sport news The Six Nations could be moved from spring to autumn 2021 amid coronavirus ...

The Six Nations could be moved from spring to autumn 2021 amid coronavirus uncertainty and lack of crowds as bosses consider putting the competition behind a pay-wall Six Nations chiefs are mulling over whether to move event from its spring spot  The RFU are set to miss out on more than £60m without fans attending matches  It could even move to pay TV as bosses look to fill the holes in missing revenue 

By Will Kelleher For The Daily Mail

Published: 22:00 GMT, 5 November 2020 | Updated: 22:00 GMT, 5 November 2020

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Six Nations bosses will consider moving the tournament from its traditional Spring slot if government bailouts are not sufficient as they wise up to the 'inevitability' of the competition moving behind a pay-wall.

The RFU and their counterparts at the Irish, Welsh and Scottish unions are all expecting state help to survive the financial havoc the Covid crisis is wreaking.

But with England now back in lockdown and no fans anticipated for the foreseeable future discussions are ongoing about shifting rugby's oldest championship to secure the income it brings.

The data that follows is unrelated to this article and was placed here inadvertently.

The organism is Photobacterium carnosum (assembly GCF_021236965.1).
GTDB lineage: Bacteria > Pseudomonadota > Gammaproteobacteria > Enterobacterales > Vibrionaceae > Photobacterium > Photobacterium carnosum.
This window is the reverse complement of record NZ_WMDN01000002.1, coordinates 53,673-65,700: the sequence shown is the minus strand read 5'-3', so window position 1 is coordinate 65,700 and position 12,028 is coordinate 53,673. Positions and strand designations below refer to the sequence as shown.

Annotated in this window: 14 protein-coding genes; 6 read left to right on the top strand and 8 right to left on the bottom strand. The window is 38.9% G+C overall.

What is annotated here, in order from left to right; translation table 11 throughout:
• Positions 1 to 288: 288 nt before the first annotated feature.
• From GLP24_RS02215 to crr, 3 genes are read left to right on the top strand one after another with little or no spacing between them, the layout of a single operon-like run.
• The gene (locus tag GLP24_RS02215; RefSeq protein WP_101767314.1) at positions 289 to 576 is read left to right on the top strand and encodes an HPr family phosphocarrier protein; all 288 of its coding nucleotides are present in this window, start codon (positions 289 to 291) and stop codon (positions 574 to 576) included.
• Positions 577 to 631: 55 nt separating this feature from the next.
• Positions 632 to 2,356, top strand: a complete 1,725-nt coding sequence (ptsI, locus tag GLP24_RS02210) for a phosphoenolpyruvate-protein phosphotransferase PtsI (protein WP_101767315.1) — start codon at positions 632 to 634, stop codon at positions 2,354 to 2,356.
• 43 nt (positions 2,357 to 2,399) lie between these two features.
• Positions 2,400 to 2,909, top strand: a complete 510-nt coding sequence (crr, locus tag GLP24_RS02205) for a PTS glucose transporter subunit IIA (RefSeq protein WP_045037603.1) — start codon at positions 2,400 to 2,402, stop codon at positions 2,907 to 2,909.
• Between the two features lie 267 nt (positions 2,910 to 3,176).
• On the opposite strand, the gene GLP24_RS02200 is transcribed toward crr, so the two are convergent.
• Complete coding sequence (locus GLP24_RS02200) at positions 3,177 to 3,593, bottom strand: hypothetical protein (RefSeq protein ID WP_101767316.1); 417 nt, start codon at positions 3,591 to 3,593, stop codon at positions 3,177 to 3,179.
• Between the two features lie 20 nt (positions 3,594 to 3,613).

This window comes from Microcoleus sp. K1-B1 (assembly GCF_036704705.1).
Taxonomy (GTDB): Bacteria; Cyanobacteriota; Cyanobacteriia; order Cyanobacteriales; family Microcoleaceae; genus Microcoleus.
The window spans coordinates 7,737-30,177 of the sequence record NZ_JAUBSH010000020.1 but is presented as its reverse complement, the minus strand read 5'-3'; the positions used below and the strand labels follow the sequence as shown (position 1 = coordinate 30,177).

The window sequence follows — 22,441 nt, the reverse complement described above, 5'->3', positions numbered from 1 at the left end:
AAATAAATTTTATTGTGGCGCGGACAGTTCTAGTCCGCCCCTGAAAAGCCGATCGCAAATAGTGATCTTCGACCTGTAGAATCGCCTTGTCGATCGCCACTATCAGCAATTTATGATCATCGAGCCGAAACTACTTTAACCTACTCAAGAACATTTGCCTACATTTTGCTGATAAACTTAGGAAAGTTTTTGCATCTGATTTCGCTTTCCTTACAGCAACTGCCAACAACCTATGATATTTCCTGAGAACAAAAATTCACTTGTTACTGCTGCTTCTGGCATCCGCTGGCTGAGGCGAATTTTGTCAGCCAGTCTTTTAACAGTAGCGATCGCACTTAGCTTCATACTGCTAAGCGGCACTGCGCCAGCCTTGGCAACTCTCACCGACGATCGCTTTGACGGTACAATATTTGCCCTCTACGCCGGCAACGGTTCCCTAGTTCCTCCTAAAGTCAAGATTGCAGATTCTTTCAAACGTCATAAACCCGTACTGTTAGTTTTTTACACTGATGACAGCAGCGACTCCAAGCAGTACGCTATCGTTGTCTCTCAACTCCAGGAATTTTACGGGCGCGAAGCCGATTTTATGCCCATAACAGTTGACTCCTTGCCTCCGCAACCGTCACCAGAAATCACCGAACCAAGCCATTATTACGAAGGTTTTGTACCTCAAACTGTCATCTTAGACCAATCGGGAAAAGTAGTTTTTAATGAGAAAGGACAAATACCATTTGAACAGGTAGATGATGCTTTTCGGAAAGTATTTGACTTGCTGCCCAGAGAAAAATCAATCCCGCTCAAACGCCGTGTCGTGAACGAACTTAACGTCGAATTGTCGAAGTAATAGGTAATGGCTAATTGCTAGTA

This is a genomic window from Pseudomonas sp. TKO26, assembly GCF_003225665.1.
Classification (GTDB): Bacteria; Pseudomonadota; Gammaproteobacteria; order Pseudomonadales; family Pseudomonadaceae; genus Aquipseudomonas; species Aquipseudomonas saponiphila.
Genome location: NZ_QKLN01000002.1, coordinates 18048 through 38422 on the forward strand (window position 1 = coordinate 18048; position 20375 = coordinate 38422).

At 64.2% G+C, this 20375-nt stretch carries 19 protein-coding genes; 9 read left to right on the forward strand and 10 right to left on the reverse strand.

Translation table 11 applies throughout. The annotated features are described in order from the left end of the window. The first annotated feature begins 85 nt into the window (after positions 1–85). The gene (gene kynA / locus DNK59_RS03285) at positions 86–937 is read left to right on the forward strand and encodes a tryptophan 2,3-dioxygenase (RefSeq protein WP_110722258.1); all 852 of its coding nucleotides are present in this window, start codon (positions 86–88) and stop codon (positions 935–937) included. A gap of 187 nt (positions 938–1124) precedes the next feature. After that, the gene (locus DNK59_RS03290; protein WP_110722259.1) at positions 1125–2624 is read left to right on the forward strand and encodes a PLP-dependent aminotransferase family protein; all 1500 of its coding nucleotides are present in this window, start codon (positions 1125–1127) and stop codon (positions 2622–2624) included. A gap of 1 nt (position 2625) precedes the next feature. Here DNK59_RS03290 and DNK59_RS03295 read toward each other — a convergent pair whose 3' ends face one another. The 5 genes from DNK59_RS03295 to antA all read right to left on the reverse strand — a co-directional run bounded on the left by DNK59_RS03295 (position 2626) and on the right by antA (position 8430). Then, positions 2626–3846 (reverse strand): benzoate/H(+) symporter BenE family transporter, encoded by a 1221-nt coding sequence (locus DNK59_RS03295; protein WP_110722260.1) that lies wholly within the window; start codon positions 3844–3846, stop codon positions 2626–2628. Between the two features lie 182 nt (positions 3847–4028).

The Six Nations is at risk of being moved from its traditional spring spot amid covid uncertainty

The Six Nations is at risk of being moved from its traditional spring spot amid covid uncertainty

Without crowds during the Six Nations the RFU expect to miss out more than £60m of revenue during the tournament.

And new Wales CEO Steve Phillips revealed they would give up £13.5m without supporters for their England and Ireland home games.

So if those black holes cannot be filled by government money, the tournament may have to be moved.

'We have posed the question, "should we move the Six Nations?" Phillips told Sportsmail.

The RFU stand to miss out around £60m if fans are not allowed into stadiums next year

The RFU stand to miss out around £60m if fans are not allowed into stadiums next year 

'Everyone has shown great agility in changing things. They did move the Olympics by a year, which is quite a thing to do, so why would you not look at it?

'Going from 100 per cent, as we've always known it, to zero would mean we miss out on £13.5million. That does become uncomfortable.

'Are governments across it? Our

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